Josh Wilson MP’s Fremantle College ANZAC Day Address

When we heard local Federal Freo MP, Josh Wilson, had delivered a compelling ANZAC Day address on the topic of War and Peace to Fremantle College students on 26 April, we asked Mr Wilson’s permission – which he kindly and readily gave – to republish it here on the Shipping News. Here it is, together with some photographs of the setting at the College in which the speech was delivered.

Kaya, good morning everyone: it’s a privilege to share this ANZAC service with you.

I acknowledge that we gather here on the lands of the Whadjuk-Noongar people, and I
also acknowledge any current or former Defence force personnel who are present here

Ladies and gentlemen, students: this is an occasion on which we remember and pay
respect to those who have served and suffered in conflict through their participation in the
Australian Defence Force.

The 25th of April of course marks the first landing of Australian troops at Gallipoli in the
course of the First World War – but Australians have been involved in several wars and
other conflicts. And ADF personnel have also been involved in a number of significant
peacekeeping efforts – especially in our region, including in East Timor through
INTERFET and in Solomon Islands through RAMSI.

Those contributions are formally commemorated on 14 September, which is National
Peacekeepers Day.

But I wanted to mention peacekeepers today out of recognition that for a lot of young
people, the events of the last couple of years have been confronting and perhaps

Two years ago, Russia invaded Ukraine – and that conflict sadly continues. And last
year, following an unspeakable terrorist attack by Hamas, we’ve seen the resumption of
an awful and long-running conflict between Israel and Palestine.

In both cases, the impact on innocent civilians is widespread and brutal.

Once upon a time, Australians would have experienced the terrible reality of war by
reading newspapers and maybe watching very brief snippets of bad-quality black-and-
white television.

Today, smartphone technology and social media can mean that all of us are confronted
with full-colour detail of the worst of humanity.

I’m not making an argument that we should remain ignorant about the reality of war. But
it’s not a good thing for young people to feel despair about the world, or even worse – to
feel they can’t make a contribution to peacefulness.

So today I want to remind you that the trajectory of the world since the end of World War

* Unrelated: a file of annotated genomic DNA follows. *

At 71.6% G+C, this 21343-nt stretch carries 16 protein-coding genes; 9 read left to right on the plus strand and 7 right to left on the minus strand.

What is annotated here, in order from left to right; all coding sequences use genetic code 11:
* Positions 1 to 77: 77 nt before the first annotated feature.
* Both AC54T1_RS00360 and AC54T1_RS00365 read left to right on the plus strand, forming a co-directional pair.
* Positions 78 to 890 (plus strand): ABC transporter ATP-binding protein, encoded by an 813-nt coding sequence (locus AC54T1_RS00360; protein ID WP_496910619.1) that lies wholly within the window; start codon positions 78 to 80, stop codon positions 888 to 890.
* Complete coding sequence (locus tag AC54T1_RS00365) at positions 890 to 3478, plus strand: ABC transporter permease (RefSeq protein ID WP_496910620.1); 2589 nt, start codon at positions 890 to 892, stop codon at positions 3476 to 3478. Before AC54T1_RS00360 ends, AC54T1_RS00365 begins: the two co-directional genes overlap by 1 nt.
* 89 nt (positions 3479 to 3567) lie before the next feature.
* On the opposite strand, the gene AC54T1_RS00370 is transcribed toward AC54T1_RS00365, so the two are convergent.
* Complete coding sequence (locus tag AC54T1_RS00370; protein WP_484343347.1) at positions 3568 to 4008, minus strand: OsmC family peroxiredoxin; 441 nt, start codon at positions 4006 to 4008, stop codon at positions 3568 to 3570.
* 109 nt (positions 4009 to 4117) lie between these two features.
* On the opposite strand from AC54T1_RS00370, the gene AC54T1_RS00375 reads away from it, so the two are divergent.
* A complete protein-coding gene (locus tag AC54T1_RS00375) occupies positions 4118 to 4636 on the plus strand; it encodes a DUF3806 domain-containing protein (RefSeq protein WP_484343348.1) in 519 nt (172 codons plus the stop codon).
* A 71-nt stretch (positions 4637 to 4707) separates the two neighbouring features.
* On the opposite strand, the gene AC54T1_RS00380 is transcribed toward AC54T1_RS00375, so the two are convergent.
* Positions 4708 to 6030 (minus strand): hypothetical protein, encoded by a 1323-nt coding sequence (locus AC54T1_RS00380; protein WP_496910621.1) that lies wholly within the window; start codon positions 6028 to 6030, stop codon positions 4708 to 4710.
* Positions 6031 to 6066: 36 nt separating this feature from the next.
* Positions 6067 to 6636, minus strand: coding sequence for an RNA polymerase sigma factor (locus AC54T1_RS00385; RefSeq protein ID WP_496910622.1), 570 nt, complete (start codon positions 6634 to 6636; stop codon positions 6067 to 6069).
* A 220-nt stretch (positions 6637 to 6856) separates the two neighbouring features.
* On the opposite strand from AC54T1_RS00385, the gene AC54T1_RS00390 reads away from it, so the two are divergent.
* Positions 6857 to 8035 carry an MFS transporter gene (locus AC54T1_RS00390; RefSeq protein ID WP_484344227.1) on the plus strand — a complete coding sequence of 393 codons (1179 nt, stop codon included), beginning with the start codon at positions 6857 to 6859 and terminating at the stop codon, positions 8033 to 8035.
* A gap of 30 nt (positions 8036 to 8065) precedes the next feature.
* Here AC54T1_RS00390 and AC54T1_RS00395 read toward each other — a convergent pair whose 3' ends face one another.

II has in fact been towards fewer wars, smaller conflicts, less human harm through
military action, and more peace.

That’s a good thing. And Australia has played its part in that trend by participating in the
global community, almost all of the time, in support of conflict resolution by peaceful
means. By talking. By supporting disarmament. By promoting international agreements
that seek to avoid violent military conflict.

On ANZAC day we pay respect to the Australian women and men who have served our
country in the ADF without pause in a wide range of circumstances, including
peacekeeping and humanitarian response efforts, for more than a hundred years – and
they continue that service today.

ANZAC day should always be a reminder that in times of crisis our values and our best
qualities shine through. That in times of crisis we can choose to respond, not by pulling
apart, or by losing hope, but by coming together and caring for one another, in solidarity,
compassion, and good humour.

And when we’re fortunate to live in a time of peace in this country, we should remember
that peace is not just the absence of conflict. That peace is a positive state of affairs in
itself. Indeed, the most consistent message from those who have fought in war and
survived, is that war is a terrible thing, and conflict should be avoided as much as it can
be avoided.

At the same time, peace – which is the necessary foundation of all that is good in life –
peace should be valued and promoted and maintained with everything that we can bring
to that task.

And all of us can make a contribution to peace in our conduct and through our decisions
by choosing kindness, understanding, patience, and forbearance – and I encourage
young people to have the courage to practice peacefulness, and to resist the temptation
to regard conflict as the best or only solution.

I strongly believe that we best honour those who served our country, and who sacrificed
their lives or their health, by remembering and respecting what they experienced; and by
heeding the lessons of their suffering and sacrifice.

Once again, thank you for again having me as your guest on this special day.

* You can see more of our 2024 ANZAC Day reporting, galleries and Letter to the Editor right here

** If you’d like to COMMENT on this or any of our stories, don’t hesitate to email our Editor.


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